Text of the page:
A recent blasting and coating project for the San Clemente Pier in San Clemente, CA, was no simple walk on the dock of the bay. It offered significant challenges that dictated the design of a contained environment underneath the pier dock and a precisely controlled environment. Thanks in part to sophisticated climate control system from Polygon (formerly the Moisture Control Services Division of Munters), the operation proceeded as planned and the pier re-opened on schedule.
The 1,296-foot San Clemente Pier offers locals and tourists sweeping Pacific Ocean panoramas, fishing, dining and views of surfing competitions and beach activities.
City officials determined the pier, last renovated in 2005, needed a major makeover including timber decking replacement, new guard rails and stringers, steel pile cap maintenance, repairs to protective coating on steel piling, beams and pile caps, installation of an active corrosion protection system, new light fixtures and poles, and electrical upgrades.
Corrosion of the steel pylons and metal support columns underneath the pier was the result of years of exposure to saltwater and humidity. Houston-based The Brock Group, a contractor specializing in such maintenance activities and work, was hired to oversee the blasting and coating portion of the project.
Brock decided to divide the work into four pier sections of approximately 50,000 cubic feet each. After sandblasting the metal, a three-coat painting system consisting of a zinc coating, epoxy primer and polyurethane finish would provide corrosion control and prevention.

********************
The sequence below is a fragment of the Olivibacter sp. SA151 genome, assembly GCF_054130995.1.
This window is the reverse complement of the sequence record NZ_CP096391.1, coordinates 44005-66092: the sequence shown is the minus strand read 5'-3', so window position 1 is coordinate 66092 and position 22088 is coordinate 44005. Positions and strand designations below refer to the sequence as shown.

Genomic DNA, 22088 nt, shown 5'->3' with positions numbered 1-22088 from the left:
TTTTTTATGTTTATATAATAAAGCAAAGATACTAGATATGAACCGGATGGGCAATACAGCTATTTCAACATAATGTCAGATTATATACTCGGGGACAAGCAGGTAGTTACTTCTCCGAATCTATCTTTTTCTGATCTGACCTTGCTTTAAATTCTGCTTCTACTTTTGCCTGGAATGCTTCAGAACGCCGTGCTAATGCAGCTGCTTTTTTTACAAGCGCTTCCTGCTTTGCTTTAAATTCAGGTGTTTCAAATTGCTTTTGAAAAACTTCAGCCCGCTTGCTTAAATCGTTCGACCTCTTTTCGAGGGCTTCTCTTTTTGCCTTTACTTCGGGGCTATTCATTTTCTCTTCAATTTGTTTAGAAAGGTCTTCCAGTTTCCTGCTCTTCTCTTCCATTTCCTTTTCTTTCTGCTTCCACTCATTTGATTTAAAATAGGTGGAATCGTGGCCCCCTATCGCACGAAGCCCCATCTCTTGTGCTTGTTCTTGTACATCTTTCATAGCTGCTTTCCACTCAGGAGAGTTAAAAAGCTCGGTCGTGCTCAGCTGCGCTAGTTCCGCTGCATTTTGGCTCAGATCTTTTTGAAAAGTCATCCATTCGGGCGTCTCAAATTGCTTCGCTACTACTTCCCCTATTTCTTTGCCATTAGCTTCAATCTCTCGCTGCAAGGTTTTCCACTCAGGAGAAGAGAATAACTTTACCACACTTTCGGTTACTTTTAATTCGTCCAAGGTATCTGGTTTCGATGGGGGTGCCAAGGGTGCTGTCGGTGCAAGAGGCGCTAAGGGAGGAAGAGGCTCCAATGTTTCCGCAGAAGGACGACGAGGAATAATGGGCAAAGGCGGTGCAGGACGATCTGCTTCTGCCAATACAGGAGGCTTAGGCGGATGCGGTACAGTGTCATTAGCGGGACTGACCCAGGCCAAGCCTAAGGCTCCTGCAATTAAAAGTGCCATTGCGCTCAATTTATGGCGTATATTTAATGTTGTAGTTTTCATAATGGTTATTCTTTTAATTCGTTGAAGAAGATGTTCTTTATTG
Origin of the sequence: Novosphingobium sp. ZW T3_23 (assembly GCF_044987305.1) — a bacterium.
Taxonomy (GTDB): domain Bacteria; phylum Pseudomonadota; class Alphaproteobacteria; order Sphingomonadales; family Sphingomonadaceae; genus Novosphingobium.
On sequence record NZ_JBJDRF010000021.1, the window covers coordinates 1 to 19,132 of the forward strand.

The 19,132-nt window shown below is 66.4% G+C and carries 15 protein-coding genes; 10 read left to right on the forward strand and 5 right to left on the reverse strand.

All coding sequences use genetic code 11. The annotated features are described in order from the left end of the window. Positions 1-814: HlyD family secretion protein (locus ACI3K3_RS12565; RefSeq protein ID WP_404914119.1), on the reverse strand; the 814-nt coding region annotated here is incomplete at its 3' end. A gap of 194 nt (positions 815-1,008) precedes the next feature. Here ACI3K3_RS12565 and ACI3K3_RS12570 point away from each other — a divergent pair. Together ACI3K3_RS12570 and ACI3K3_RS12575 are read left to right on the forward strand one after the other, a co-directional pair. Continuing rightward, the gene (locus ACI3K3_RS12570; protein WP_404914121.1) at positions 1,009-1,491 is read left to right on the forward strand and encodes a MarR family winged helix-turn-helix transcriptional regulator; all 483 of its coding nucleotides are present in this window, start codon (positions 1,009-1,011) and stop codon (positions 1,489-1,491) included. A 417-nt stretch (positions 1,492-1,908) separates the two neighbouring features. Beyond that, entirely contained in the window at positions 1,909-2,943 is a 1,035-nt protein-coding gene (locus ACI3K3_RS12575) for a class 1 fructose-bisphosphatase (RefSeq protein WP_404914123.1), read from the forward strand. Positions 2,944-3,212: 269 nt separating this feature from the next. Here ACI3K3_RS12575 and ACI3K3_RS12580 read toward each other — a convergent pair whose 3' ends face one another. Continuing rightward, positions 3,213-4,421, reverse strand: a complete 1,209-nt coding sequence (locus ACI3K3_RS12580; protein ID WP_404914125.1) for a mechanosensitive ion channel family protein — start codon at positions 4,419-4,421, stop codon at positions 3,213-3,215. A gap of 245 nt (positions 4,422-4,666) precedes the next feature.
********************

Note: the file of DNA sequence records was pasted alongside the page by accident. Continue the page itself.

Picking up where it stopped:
The project began in January 2010 and required completion by that Memorial Day weekend so the refurbished pier could be unveiled at the start of the busy summer season.
Project Offers ChallengesThe blasting and coating needed to take place underneath the pier, which created a unique challenge for the project because it required development of a complex scaffolding containment area to allow workers access to that area.
“This was the first time I oversaw a pier project in which we conducted the work underneath the metal support pylons that support the structure,” said Tim Johnson, Project Superintendent with Brock Services, Ltd., a division of The Brock Group.
Johnson hired a specialty contractor to design and build scaffolding to hang underneath and be supported by the pier so that workers could conduct the restoration operation.
With the project taking place over open water, another challenge was ensuring a contained working space to prevent materials from polluting the ocean.
“During blasting projects, debris grit is displaced and applied coatings can become airborne,” said Johnson. “We had to be very careful that we did not contaminate the ocean below us, so such debris was carefully managed.”
Another major concern was moisture levels from the ocean and how this moisture would delay and negatively impact the curing of coating materials. “Condensation and temperature extremes lead to flash rusting, inter-coat adhesion problems and curing issues, and create expensive delays, rework and warranty repair costs that can affect the overall service life of the project,” said Johnson.